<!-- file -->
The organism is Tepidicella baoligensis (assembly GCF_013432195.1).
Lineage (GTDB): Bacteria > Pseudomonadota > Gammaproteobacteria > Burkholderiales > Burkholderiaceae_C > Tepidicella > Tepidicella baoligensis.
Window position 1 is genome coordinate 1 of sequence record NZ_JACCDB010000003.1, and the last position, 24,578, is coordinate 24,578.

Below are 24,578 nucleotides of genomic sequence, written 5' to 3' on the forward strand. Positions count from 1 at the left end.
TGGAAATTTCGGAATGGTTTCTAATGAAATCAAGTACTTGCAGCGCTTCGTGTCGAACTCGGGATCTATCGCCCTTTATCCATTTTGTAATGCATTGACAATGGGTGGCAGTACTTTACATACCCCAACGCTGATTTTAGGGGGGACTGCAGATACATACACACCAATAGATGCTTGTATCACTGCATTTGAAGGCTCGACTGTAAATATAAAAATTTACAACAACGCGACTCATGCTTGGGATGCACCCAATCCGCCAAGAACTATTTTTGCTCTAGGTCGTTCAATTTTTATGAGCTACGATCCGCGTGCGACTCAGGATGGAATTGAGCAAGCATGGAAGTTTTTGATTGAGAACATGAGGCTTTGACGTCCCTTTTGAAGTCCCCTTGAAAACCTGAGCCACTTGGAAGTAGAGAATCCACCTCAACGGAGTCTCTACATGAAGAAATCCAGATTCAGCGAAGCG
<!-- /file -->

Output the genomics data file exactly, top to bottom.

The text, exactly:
The organism is Tepidicella baoligensis (assembly GCF_013432195.1).
Lineage (GTDB): Bacteria > Pseudomonadota > Gammaproteobacteria > Burkholderiales > Burkholderiaceae_C > Tepidicella > Tepidicella baoligensis.
Window position 1 is genome coordinate 1 of sequence record NZ_JACCDB010000003.1, and the last position, 24,578, is coordinate 24,578.

Below are 24,578 nucleotides of genomic sequence, written 5' to 3' on the forward strand. Positions count from 1 at the left end.
TGGAAATTTCGGAATGGTTTCTAATGAAATCAAGTACTTGCAGCGCTTCGTGTCGAACTCGGGATCTATCGCCCTTTATCCATTTTGTAATGCATTGACAATGGGTGGCAGTACTTTACATACCCCAACGCTGATTTTAGGGGGGACTGCAGATACATACACACCAATAGATGCTTGTATCACTGCATTTGAAGGCTCGACTGTAAATATAAAAATTTACAACAACGCGACTCATGCTTGGGATGCACCCAATCCGCCAAGAACTATTTTTGCTCTAGGTCGTTCAATTTTTATGAGCTACGATCCGCGTGCGACTCAGGATGGAATTGAGCAAGCATGGAAGTTTTTGATTGAGAACATGAGGCTTTGACGTCCCTTTTGAAGTCCCCTTGAAAACCTGAGCCACTTGGAAGTAGAGAATCCACCTCAACGGAGTCTCTACATGAAGAAATCCAGATTCAGCGAAGCG